In this article, the writer and critic Mário de Andrade (1893–1945) focuses on the teaching career of the painter Alberto da Veiga Guignard (1896–1962) in Belo Horizonte, but he also discusses the state of art education in Brazil, especially the kind that is beyond the reach of the academic world of the Fine Arts. While on this subject, he mentions the fleeting (yet paradigmatic) presence of the Instituto de Artes da Universidade do Distrito Federal (which, at the time was in Rio de Janeiro), from 1935 to 1939, where the painter Candido Portinari (1903−1962) and Guignard himself were both teachers.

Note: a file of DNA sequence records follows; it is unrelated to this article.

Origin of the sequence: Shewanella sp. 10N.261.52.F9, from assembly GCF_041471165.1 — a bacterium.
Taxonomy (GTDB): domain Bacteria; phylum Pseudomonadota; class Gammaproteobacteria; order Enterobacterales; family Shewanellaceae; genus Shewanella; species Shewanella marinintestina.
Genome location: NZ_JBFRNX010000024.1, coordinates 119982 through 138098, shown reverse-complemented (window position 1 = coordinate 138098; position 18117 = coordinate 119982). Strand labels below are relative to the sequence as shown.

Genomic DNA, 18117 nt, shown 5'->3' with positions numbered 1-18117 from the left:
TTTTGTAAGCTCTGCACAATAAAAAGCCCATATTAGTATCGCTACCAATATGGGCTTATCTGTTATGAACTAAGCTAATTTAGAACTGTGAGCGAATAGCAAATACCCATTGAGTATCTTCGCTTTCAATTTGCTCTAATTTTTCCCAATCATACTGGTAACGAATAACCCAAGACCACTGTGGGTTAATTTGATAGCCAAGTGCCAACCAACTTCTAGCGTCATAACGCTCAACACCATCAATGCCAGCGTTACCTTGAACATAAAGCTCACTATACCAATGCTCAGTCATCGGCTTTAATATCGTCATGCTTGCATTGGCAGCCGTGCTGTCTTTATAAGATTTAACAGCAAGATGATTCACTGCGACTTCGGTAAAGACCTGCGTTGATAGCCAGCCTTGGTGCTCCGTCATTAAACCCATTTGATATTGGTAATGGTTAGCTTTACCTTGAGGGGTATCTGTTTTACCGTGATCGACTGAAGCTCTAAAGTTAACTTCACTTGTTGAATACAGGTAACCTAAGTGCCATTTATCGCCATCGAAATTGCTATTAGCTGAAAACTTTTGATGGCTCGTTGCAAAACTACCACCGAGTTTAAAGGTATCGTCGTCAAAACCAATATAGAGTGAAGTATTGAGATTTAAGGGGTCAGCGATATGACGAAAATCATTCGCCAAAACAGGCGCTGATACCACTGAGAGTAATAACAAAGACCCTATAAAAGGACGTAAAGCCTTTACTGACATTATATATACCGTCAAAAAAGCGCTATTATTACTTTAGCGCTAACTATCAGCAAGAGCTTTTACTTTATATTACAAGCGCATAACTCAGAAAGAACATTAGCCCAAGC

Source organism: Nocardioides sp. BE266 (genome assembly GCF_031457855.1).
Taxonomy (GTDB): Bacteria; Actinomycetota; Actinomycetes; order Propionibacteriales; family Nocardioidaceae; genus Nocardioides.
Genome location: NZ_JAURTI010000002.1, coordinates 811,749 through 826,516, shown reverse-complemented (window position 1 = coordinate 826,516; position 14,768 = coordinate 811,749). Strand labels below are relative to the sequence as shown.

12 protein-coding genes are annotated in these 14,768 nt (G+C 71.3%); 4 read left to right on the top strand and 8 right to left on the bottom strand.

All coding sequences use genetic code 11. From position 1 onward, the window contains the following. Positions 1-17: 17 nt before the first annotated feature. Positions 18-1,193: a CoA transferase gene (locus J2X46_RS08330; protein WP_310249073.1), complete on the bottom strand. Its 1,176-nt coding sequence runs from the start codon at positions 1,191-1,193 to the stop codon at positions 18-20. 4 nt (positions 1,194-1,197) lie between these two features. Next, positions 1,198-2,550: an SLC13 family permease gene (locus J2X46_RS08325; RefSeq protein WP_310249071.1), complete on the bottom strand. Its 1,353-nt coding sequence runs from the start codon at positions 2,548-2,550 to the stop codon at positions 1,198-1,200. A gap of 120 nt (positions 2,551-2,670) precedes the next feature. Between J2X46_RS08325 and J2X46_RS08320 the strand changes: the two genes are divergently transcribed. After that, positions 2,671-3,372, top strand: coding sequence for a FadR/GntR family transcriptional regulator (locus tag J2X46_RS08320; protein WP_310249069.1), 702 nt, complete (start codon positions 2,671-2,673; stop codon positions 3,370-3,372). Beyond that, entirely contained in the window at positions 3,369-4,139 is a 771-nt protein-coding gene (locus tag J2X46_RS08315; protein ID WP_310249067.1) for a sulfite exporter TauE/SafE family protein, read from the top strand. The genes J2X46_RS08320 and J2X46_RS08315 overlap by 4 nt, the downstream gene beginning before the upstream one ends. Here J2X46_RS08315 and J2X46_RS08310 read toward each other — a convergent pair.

The Instituto de Belas Artes in the capital city of Minas Gerais to which the writer refers actually did train some students who went on to become outstanding artists in the late 1940s, including the sculptors Amílcar de Castro (1920–2002), Farnese de Andrade (1926–96), Franz Weissmann (1911–2005), and Mary Vieira (1927–2001).
Alberto da Veiga Guignard’s death in 1962 brought an end to an important era for the Instituto which, sometime later was renamed the Fundação Escola Guignard in his honor. The school has since been incorporated into the Departamento de Artes Plásticas da Universidade Estadual de Minas Gerais.